Tuesday, October 12, 2010

Akai – review

Director: Carlos G Gananian

Release date: 2006

Contains spoilers

Akai was a Brazilian short that was most definitely a flick with a heavily artistic bent, indeed it demands much of the viewer despite its low level of dialogue.

In some respects, as I watched it, I was reminded of Bill Mousoulis’ wonderful A Nocturne: Night of the Vampire and not just because of the vague physical similarity between Gustavo Arantes as the vampire in this and Alex Spears in A Nocturne. There was a feel I picked up on, but I’ll get to that soon.

Gustavo Arantes as the Vampire
The film starts with a house, blood is slick over the floor and a vampire feeds from the body of a prostitute (Roberta Youssef). We discover that her name was Sofia when the vampire labels a jar of her blood. We see him later, curled naked in an empty bath, the shower head drips above him.

The vampire has a table full of cuttings and cuts out escort advertisements from the paper. He sticks certain ones to his wall. The TV seems only to play static and he keeps a box in the fridge that is clearly important to him. He picks the telephone receiver and dials an escort regarding her advertisement.

strangeling his prey
The prostitute arrives and she moves to the bedroom. It wasn’t clear the first time I watched this, as we only glimpse the first girl, but she was also played by Roberta Youssef. He sits above her and his at first gentle hands grab her throat. He throttles her, but there is little in the way of struggle and she quickly dies. Then he bites her.

When she first came to the door I felt that the vampire carried an air of disdain and it was this that reminded me of A Nocturne. It was as though he was the Übermensch, above the world and disdainful of it. It was not until the next scene that I realised that, whilst the vampire might appear, and even aspire, to be above the mundane world, albeit in a languid way, he was not.

We hear the sounds of waves upon the shore, almost as though they are just beyond a door. We see him in the bath and the door opens; the bloodied legs of a woman approach, a bloodied arm reaches out. He awakens and she vanishes. He is not Übermensch, rather he is haunted by his victims, he is not aloof, he is terrified.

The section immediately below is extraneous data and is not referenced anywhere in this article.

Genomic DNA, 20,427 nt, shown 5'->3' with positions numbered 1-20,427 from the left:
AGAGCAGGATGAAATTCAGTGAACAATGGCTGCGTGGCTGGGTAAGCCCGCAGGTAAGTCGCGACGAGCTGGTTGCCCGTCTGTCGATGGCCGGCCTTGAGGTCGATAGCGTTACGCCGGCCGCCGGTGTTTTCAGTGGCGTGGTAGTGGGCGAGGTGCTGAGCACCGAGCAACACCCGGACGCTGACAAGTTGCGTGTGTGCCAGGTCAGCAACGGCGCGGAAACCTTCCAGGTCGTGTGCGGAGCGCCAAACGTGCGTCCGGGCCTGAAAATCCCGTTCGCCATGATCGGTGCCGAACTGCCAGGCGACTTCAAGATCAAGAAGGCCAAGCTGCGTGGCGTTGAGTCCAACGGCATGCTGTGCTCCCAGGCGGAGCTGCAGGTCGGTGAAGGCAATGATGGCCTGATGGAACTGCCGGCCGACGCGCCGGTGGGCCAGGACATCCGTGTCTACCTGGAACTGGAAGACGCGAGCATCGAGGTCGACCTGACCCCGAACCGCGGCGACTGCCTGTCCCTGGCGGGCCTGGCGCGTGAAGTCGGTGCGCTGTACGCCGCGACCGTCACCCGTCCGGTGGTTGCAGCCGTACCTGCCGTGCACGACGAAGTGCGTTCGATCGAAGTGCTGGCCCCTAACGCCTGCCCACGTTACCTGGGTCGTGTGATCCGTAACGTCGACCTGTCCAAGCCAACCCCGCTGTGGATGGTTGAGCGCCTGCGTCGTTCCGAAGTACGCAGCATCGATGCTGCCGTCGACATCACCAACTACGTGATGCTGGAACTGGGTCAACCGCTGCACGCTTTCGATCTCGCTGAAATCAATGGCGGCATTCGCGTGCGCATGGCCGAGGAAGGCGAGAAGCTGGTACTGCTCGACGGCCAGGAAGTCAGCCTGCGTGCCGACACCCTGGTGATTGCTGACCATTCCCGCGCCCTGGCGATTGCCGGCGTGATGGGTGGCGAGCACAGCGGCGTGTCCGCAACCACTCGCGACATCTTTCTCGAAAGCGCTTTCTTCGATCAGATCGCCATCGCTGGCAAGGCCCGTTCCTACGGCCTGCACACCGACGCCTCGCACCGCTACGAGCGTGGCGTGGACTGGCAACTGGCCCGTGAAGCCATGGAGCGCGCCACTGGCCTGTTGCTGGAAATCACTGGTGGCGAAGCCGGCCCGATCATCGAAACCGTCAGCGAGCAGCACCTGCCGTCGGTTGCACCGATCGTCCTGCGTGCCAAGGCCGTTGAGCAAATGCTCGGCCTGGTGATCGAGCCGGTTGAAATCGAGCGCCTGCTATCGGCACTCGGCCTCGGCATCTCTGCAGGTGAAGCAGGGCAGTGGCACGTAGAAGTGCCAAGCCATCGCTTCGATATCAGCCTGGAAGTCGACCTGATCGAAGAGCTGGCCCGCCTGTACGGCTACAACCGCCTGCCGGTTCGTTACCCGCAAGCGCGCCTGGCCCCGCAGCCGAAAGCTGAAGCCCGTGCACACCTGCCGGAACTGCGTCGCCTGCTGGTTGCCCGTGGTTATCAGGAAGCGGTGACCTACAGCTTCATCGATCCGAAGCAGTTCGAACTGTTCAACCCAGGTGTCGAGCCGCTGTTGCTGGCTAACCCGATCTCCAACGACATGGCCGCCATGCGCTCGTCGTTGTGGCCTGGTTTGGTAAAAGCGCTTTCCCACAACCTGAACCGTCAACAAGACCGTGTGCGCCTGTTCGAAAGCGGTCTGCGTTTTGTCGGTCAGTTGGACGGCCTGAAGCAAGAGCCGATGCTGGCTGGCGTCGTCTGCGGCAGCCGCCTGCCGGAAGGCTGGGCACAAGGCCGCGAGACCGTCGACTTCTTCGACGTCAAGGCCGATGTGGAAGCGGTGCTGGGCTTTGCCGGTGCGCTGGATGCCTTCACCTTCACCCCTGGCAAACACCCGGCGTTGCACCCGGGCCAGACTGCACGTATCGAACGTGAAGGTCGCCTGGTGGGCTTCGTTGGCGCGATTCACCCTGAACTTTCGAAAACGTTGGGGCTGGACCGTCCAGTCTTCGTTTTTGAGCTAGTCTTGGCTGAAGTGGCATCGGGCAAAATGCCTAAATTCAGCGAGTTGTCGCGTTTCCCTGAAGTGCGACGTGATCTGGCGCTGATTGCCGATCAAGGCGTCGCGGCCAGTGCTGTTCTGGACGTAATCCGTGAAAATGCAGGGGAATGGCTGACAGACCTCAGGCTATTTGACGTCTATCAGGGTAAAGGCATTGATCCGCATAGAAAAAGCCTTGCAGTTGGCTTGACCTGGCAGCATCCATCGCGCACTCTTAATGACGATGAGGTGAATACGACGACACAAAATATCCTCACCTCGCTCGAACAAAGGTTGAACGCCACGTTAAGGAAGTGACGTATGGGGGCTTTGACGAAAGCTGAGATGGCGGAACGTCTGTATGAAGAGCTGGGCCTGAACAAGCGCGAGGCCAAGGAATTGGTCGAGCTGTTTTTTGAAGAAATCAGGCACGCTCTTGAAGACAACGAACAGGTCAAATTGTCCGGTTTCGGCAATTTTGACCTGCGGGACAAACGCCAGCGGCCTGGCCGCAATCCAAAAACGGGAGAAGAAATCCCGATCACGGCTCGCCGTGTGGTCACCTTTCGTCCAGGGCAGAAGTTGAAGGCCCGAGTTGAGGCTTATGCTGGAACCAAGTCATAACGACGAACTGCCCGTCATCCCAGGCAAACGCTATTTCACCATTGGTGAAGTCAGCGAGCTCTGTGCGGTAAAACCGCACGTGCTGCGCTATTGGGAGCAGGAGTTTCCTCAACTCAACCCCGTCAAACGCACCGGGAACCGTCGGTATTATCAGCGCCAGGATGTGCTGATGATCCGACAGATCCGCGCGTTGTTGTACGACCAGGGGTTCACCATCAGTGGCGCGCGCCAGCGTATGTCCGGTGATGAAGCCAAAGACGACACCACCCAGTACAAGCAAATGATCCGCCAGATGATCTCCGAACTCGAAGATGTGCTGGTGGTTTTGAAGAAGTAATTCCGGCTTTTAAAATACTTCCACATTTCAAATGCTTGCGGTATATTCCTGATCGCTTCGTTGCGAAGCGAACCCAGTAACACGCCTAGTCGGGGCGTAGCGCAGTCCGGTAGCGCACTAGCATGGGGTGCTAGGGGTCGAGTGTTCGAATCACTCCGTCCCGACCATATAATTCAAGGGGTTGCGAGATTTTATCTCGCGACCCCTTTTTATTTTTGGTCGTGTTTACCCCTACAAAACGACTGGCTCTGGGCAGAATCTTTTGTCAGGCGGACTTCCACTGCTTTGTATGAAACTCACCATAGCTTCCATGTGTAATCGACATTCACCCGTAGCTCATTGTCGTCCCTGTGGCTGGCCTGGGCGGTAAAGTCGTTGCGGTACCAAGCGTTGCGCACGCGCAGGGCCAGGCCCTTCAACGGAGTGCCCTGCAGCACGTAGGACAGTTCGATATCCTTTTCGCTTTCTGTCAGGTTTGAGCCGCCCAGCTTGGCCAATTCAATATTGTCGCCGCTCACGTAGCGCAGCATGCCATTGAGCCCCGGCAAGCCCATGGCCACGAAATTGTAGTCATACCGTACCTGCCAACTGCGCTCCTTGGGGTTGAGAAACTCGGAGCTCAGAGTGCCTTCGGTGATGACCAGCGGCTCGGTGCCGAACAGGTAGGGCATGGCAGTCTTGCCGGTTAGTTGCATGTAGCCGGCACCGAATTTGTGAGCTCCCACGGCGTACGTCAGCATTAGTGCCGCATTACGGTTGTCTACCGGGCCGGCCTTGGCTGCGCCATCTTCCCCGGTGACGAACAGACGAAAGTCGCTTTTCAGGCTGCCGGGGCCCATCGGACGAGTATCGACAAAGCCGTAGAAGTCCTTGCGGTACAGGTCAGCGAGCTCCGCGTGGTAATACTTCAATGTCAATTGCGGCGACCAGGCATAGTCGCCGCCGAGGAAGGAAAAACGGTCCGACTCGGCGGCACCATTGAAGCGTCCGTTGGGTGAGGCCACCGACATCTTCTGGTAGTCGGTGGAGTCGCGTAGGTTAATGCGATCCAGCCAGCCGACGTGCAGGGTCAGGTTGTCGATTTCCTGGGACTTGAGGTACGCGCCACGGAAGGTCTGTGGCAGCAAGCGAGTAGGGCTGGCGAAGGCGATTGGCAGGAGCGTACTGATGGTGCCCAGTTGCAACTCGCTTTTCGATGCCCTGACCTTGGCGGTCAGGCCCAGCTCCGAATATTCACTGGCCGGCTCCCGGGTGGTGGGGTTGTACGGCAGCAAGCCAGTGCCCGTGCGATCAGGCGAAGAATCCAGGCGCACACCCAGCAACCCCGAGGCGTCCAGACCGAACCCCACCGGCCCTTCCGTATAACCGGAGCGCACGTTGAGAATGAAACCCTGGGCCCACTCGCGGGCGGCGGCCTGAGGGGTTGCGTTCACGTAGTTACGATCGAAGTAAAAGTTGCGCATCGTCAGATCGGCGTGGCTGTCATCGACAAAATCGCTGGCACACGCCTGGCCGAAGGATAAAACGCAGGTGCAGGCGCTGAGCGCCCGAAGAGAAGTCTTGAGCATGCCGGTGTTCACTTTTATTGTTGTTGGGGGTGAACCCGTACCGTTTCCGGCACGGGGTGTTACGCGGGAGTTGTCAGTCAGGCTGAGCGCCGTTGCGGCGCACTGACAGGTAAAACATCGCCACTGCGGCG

We hear the screams of his victims coming through the static of a TV that switches itself on and won’t switch off. Bizarrely the only time he really sees his victims as individuals is after their death. He writes their names on blood jars, he hears a multitude screaming through the static and yet when he brings them into his home they are all the same girl. This is also reminiscent of A Nocturne, but this time the cannibal character Seers who celebrates his love of one girl through the consumption of other girls.

fangs exposed
Don’t get me wrong, I’m not suggesting that A Nocturne owes a debt to Akai but that they are almost accidental companion pieces on certain levels. There is a certain level of the Jean Rollin also in the aspect of the sea and the redemption or possibly simply the escape it represents. The film gives a nod to Dracula in that the front page of a newspaper shows a masted ship and the headline names it Demeter - a headline that is out of time and strangely ignored as the vampire turns to the classifieds, almost out of habit, treating them like a macabre buffet menu.

This is a dark and complex piece, virtually without dialogue the soundtrack offers a rich texture to proceedings. The acting was fine as far as it went but it felt to me that the actors were more tools used by the director within the canvas of the piece. 7.5 out of 10.

The imdb page is here.

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